Tyler Lockett Could Be an Every-Week Starter in Fantasy Football

On Sunday, Doug Baldwin suffered a knee injury that will keep him on the Seattle sidelines. Here's why you should be buying and starting Tyler Lockett in his absence.

He warned us. In the weeks leading up to the season, Doug Baldwin warned us that he wouldn’t be 100% this year.

It turns out he was right, but for an even more unfortunate reason: Baldwin suffered a Grade 2 MCL tear in the Seattle Seahawks' season opener against the Denver Broncos and now figures to miss a few weeks depending on the severity of the injury. It’s also tough news for those of us who drafted him in the early rounds of our fantasy drafts this year.

Someone within the Seahawks' receiving corps has to step up and fill the void left by Baldwin’s injury. The veteran has averaged 7.17 targets per game over the last three seasons as Russell Wilson’s lead target all the while finishing as the WR10, WR8 and WR13, respectively, in PPR leagues over that same stretch. The offseason departures of Paul Richardson and Jimmy Graham already left the Seahawks with the sixth-most vacated air yards from a year ago, so there’s a huge opportunity for someone to emerge from your waiver wire and break out as an every-week starter.

Tyler Lockett is that guy.

Why Not Brandon Marshall?

Before we get into why Tyler Lockett is the player to target in this offense, we do need to address Brandon Marshall. Marshall played well on Sunday, drawing 6 targets and reeling in 3 of them for 46 yards and a touchdown. He also nearly had another touchdown but was flagged for offensive pass interference on the play.

He looked like the Marshall of old -- the same Marshall with a whopping eight 1,000+ yard seasons under his belt. More importantly, he did not look like the olddd Marshall of 2017.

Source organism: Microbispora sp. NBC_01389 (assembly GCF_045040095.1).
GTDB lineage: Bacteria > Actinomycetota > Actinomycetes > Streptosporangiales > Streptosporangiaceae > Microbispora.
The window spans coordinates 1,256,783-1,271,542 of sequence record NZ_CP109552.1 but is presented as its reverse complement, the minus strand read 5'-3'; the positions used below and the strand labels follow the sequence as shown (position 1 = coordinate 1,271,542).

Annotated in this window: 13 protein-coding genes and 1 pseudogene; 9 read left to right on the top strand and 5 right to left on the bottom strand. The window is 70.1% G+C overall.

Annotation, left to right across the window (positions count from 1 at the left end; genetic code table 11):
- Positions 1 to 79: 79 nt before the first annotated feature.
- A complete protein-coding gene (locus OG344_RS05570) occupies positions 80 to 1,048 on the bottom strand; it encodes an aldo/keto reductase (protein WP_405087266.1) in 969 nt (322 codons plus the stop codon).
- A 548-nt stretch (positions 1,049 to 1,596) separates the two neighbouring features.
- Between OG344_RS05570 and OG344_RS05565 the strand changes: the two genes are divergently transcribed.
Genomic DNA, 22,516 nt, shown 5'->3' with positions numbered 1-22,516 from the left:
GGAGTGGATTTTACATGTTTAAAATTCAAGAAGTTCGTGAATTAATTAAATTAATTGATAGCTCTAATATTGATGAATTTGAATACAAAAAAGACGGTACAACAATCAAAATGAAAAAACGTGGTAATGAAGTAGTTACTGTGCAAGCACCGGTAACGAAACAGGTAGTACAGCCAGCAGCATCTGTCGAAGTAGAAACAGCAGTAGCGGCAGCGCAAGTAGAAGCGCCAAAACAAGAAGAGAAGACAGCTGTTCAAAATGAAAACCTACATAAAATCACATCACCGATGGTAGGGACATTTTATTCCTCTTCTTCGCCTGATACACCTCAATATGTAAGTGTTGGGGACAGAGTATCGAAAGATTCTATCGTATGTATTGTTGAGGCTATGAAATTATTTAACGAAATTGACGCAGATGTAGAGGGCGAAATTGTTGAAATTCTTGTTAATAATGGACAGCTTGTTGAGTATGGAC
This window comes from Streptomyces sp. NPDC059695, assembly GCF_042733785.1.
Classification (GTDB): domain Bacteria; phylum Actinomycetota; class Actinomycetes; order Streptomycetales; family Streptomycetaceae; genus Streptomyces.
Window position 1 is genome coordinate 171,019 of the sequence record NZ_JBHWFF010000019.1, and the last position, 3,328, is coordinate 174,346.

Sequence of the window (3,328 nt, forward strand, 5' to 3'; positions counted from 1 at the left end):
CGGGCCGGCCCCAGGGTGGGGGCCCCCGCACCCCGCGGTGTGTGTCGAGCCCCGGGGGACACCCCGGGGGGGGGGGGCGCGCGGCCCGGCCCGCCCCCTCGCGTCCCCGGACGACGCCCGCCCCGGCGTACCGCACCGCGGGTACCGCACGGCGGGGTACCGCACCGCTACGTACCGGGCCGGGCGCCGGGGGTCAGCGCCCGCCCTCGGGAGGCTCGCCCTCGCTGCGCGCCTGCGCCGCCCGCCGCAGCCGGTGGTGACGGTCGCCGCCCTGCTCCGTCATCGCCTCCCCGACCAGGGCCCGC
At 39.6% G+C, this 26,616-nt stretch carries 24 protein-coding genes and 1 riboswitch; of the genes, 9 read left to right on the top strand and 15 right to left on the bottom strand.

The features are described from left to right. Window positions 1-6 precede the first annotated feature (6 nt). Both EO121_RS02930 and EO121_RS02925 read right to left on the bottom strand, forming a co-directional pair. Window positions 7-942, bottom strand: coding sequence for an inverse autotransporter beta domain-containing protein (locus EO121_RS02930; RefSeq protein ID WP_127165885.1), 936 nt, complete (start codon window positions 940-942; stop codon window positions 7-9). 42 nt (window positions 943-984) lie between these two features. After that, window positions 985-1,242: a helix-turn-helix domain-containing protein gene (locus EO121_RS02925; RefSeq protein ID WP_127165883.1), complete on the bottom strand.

So why shouldn’t Marshall be the biggest beneficiary from Baldwin’s injury? It boils down to opportunity.

Marshall should see an increased role with Baldwin’s injury, and any opportunity with a quarterback like Wilson is a valuable one. But what Marshall’s box score hides is that he only played 65% of the Seahawks’ offensive snaps. That was only four more snaps than perennial non-factor Jaron Brown. It’s possible that in his age 34 season, Marshall can’t stay fresh for a full complement of snaps.

As long as other receivers are playing more snaps, we should expect the targets to swing more toward those players and away from part-time players. Six targets is a good number to see for Marshall’s first game with the Seahawks, but we may not be able to rely on that target volume going forward.

Now, as mentioned above, Marshall will see increased opportunities with Wilson, and that means you should add him if he’s on your waiver wire and you need a wide receiver. We’ve seen for years that Wilson is capable of producing some huge fantasy numbers for more than one receiving option. Plus, if anyone is physically built to replace Jimmy Graham's red zone role from last year, it’s the 6’5”, 232-pound Marshall.

As noted in JJ Zachariason's first edition of The Report, only Ben Roethlisberger attempted more passes of 15-plus yards a year ago than Wilson (125 to Wilson’s 124), meaning that even a few targets from Wilson can get the job done from a fantasy perspective. Marshall figures to become the team’s WR2 in the upcoming weeks without Baldwin, which is a role from which we can expect splash plays and high touchdown rates, but with him likely to play limited snaps, the volume and upside are both capped.

Tyler Lockett Breakout Season

Whereas Marshall played only 65% of the Seahawks’ offensive snaps, Lockett played 98% of them -- and fittingly so. Seattle paid Tyler Lockett like a WR1 this offseason and are playing him like one to start the year. And there's no reason to believe that will change with Baldwin out.